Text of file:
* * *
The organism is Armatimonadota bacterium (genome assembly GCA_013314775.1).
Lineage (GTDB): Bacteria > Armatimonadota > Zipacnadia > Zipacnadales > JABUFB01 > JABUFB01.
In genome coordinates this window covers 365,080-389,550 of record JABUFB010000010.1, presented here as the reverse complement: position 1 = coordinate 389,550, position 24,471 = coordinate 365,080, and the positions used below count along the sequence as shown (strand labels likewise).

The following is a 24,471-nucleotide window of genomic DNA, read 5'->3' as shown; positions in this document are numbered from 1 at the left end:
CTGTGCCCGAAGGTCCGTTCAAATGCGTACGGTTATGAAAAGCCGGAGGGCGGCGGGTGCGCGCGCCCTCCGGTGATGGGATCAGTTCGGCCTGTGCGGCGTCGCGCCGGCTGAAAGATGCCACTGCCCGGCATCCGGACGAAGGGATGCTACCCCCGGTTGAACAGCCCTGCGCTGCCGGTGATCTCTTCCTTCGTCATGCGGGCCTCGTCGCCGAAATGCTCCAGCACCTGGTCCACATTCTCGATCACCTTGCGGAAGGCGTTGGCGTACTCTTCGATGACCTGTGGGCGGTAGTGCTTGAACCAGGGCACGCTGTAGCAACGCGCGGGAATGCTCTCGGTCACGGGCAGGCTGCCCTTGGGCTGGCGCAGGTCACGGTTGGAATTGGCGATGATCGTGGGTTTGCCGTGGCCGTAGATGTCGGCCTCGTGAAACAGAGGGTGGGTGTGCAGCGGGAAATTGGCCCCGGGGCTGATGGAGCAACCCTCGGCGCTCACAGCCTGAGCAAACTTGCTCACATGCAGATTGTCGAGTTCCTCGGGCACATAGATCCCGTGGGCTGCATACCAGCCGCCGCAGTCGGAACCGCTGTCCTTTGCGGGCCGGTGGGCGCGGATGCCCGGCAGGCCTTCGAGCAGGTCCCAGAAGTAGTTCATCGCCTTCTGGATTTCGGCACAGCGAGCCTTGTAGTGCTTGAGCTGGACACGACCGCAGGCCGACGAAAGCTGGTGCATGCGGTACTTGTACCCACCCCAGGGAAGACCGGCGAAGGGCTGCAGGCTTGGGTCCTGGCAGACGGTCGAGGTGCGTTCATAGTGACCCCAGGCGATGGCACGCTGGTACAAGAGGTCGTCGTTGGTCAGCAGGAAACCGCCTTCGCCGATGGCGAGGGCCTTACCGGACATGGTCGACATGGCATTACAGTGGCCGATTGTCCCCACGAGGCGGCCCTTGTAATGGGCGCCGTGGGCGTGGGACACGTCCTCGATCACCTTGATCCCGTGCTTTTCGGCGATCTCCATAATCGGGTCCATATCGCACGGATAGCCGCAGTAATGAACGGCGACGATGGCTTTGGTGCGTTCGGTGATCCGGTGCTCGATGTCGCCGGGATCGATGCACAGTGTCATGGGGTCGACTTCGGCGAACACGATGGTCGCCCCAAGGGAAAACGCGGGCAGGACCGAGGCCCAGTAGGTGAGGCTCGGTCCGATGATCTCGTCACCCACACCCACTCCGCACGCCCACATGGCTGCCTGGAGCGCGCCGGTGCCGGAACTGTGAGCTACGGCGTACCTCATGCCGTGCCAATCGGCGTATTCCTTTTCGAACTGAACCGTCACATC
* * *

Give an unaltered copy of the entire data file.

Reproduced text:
The organism is Armatimonadota bacterium (genome assembly GCA_013314775.1).
Lineage (GTDB): Bacteria > Armatimonadota > Zipacnadia > Zipacnadales > JABUFB01 > JABUFB01.
In genome coordinates this window covers 365,080-389,550 of record JABUFB010000010.1, presented here as the reverse complement: position 1 = coordinate 389,550, position 24,471 = coordinate 365,080, and the positions used below count along the sequence as shown (strand labels likewise).

The following is a 24,471-nucleotide window of genomic DNA, read 5'->3' as shown; positions in this document are numbered from 1 at the left end:
CTGTGCCCGAAGGTCCGTTCAAATGCGTACGGTTATGAAAAGCCGGAGGGCGGCGGGTGCGCGCGCCCTCCGGTGATGGGATCAGTTCGGCCTGTGCGGCGTCGCGCCGGCTGAAAGATGCCACTGCCCGGCATCCGGACGAAGGGATGCTACCCCCGGTTGAACAGCCCTGCGCTGCCGGTGATCTCTTCCTTCGTCATGCGGGCCTCGTCGCCGAAATGCTCCAGCACCTGGTCCACATTCTCGATCACCTTGCGGAAGGCGTTGGCGTACTCTTCGATGACCTGTGGGCGGTAGTGCTTGAACCAGGGCACGCTGTAGCAACGCGCGGGAATGCTCTCGGTCACGGGCAGGCTGCCCTTGGGCTGGCGCAGGTCACGGTTGGAATTGGCGATGATCGTGGGTTTGCCGTGGCCGTAGATGTCGGCCTCGTGAAACAGAGGGTGGGTGTGCAGCGGGAAATTGGCCCCGGGGCTGATGGAGCAACCCTCGGCGCTCACAGCCTGAGCAAACTTGCTCACATGCAGATTGTCGAGTTCCTCGGGCACATAGATCCCGTGGGCTGCATACCAGCCGCCGCAGTCGGAACCGCTGTCCTTTGCGGGCCGGTGGGCGCGGATGCCCGGCAGGCCTTCGAGCAGGTCCCAGAAGTAGTTCATCGCCTTCTGGATTTCGGCACAGCGAGCCTTGTAGTGCTTGAGCTGGACACGACCGCAGGCCGACGAAAGCTGGTGCATGCGGTACTTGTACCCACCCCAGGGAAGACCGGCGAAGGGCTGCAGGCTTGGGTCCTGGCAGACGGTCGAGGTGCGTTCATAGTGACCCCAGGCGATGGCACGCTGGTACAAGAGGTCGTCGTTGGTCAGCAGGAAACCGCCTTCGCCGATGGCGAGGGCCTTACCGGACATGGTCGACATGGCATTACAGTGGCCGATTGTCCCCACGAGGCGGCCCTTGTAATGGGCGCCGTGGGCGTGGGACACGTCCTCGATCACCTTGATCCCGTGCTTTTCGGCGATCTCCATAATCGGGTCCATATCGCACGGATAGCCGCAGTAATGAACGGCGACGATGGCTTTGGTGCGTTCGGTGATCCGGTGCTCGATGTCGCCGGGATCGATGCACAGTGTCATGGGGTCGACTTCGGCGAACACGATGGTCGCCCCAAGGGAAAACGCGGGCAGGACCGAGGCCCAGTAGGTGAGGCTCGGTCCGATGATCTCGTCACCCACACCCACTCCGCACGCCCACATGGCTGCCTGGAGCGCGCCGGTGCCGGAACTGTGAGCTACGGCGTACCTCATGCCGTGCCAATCGGCGTATTCCTTTTCGAACTGAACCGTCACATC